Business and Office Etiquette

Business and Office Etiquette

By Tina Hayes and Indigo Silva

If etiquette should be displayed anywhere, it is in the office or workplace. Many professional institutions including Harvard University have conducted studies that have led to this conclusion: Getting a job, keeping a job and getting promoted is based on 85 of one’s soft skills and 15 of one’s technical knowledge. What does this mean? The only things standing between you and your dream job are your etiquette skills and knowledge.

Office etiquette can be broken down into two basic categories: Behaviors and Manners and Good Work Ethic. Within these categories are rules to follow to make sure you uphold proper etiquette practices within your workplace.

Behaviors and Manners

The golden rule applies in the workplace as it does everywhere else. Treat others how you wish to be treated. Do not use your position at work as a way to bully people. You never know when you’ll need a good reference. Start each day with a good attitude. Take it to work with you, whether you are working part-time or full-time. Never bring a negative attitude into the workplace; always remain positive. Along with keeping your attitude upbeat, avoid put downs and criticisms. Never use foul language within the office or gossip about others, even if they are in different departments or companies. If you have an issue with something or someone, take it up directly and appropriately with the necessary person.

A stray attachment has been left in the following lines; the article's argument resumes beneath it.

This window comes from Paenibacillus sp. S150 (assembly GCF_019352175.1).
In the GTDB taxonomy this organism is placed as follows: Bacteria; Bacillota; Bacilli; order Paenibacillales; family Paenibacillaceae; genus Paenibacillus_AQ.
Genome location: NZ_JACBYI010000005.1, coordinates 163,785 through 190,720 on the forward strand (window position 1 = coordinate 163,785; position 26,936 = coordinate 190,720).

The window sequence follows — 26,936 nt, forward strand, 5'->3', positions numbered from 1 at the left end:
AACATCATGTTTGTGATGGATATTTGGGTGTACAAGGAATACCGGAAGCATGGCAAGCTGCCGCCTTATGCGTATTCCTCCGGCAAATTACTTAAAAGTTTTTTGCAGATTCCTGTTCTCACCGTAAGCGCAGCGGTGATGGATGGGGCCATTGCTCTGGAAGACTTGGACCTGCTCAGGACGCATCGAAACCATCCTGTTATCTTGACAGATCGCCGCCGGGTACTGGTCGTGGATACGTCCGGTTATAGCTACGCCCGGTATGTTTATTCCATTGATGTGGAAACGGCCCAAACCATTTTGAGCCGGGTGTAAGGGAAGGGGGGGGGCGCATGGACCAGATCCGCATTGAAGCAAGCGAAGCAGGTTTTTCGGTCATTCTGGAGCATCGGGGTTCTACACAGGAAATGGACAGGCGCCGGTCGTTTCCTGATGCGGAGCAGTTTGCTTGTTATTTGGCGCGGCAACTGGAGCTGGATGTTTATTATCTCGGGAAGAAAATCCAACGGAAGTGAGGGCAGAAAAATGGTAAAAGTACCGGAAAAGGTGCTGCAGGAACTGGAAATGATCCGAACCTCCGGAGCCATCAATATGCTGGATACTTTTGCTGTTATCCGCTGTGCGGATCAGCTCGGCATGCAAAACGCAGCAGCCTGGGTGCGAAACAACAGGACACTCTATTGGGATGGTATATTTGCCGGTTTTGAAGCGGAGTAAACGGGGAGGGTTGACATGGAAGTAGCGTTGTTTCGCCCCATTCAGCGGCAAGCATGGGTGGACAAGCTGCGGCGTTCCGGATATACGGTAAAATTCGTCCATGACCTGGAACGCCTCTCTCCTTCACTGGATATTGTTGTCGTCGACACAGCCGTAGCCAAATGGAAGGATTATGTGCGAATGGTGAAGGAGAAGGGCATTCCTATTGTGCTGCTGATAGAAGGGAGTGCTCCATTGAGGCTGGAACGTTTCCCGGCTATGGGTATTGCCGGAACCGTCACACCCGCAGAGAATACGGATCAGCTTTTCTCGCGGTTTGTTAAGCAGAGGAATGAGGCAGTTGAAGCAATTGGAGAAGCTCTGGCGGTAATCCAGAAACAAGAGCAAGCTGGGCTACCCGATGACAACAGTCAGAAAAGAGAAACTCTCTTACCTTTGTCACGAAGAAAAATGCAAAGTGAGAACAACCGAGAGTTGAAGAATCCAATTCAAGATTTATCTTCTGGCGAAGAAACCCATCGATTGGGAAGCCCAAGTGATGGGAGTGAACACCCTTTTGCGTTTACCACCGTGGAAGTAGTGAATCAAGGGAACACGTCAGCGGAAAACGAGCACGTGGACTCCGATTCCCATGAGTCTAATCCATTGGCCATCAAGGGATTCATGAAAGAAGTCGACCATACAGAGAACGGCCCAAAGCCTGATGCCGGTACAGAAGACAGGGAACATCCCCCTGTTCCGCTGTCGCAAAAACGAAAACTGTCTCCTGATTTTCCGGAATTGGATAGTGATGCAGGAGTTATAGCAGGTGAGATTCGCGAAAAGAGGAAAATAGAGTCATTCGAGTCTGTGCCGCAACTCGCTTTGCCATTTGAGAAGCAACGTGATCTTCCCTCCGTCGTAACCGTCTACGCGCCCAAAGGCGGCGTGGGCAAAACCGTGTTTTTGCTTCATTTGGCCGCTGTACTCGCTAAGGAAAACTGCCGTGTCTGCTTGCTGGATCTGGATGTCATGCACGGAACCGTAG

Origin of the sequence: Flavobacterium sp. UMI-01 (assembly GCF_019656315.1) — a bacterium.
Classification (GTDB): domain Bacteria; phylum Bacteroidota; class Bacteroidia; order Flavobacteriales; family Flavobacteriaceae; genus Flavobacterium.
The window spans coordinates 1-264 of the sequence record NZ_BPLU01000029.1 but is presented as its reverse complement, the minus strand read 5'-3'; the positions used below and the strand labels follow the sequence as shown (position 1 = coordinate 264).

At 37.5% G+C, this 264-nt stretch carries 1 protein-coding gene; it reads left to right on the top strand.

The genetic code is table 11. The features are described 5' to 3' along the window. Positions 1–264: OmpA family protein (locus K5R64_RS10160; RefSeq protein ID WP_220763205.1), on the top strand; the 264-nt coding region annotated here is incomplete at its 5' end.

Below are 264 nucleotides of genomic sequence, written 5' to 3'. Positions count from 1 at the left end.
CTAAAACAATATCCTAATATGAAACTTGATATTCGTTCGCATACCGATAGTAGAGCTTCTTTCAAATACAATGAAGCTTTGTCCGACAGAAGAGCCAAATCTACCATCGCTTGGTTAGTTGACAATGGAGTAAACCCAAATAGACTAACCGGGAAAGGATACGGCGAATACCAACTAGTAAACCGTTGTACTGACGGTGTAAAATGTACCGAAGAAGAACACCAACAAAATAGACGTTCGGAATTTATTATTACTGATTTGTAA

Dressing appropriately is a major part of behaving properly in the office. The workplace is not the place to “express yourself.”  You are being paid to represent the company you work for. Appropriate dress expresses to those around you that you are a professional.

Good Work Ethic

Take pride in your work. Strive to be the best at whatever you do within the workplace no matter how big or small the task is. Always show up on time and ready to work; this proves to your boss and co-workers that you are reliable. Work with integrity, always showing honesty and sincerity. Be a good team player; remain on positive terms with those around you and offer help to your co-workers. 

Make sure that the virtual you is just as professional as the real you. Bad email etiquette can be just as destructive to your career as bad business etiquette. Use spell check, keep attachment sizes small and respond to messages (by email or phone) within 24 hours. As some etiquette experts say, “tame your technology.” Cellular phone usage should be limited in the workplace. When it is on, keep your phone with a light and low ring, vibrate or silent. You don’t want your device to be a distraction to others.

Last minute tips to remember and take with you to the office:

  • Be courteous of shared work spaces, including breakrooms and restrooms. Keep the lunch areas clean by cleaning up after yourself and being cognizant of microwaving smelly foods (fish, greens, etc.).
  • Take time to celebrate special occasions in the office. It shows that you’re a team player and care about whatever it is that your colleagues consider to be important to them.
  • Do not steal office supplies.
  • Use common courtesies daily. “Thank you, Please, Excuse me.”
  • Pronounce your colleagues names correctly. Do not hesitate to inquire if you don’t know how to pronounce someone’s name. Never refer to someone as “Honey” or “Sweetie.” These terms are inappropriate for the workplace.  

A solid display of proper office etiquette will be sure to help you maintain or acquire a job so be sure to keep all of these etiquette rules in mind the next time you are in the workplace.

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Tina Hayes is the founder and owner of The School of Etiquette and Decorum in Antioch, CA. As a passionate instructor dedicated to providing quality and professional etiquette training to her clients, Mrs. Tina Hayes promotes the awareness that social presentation and behaviors are important to be successful in today's society for all ages.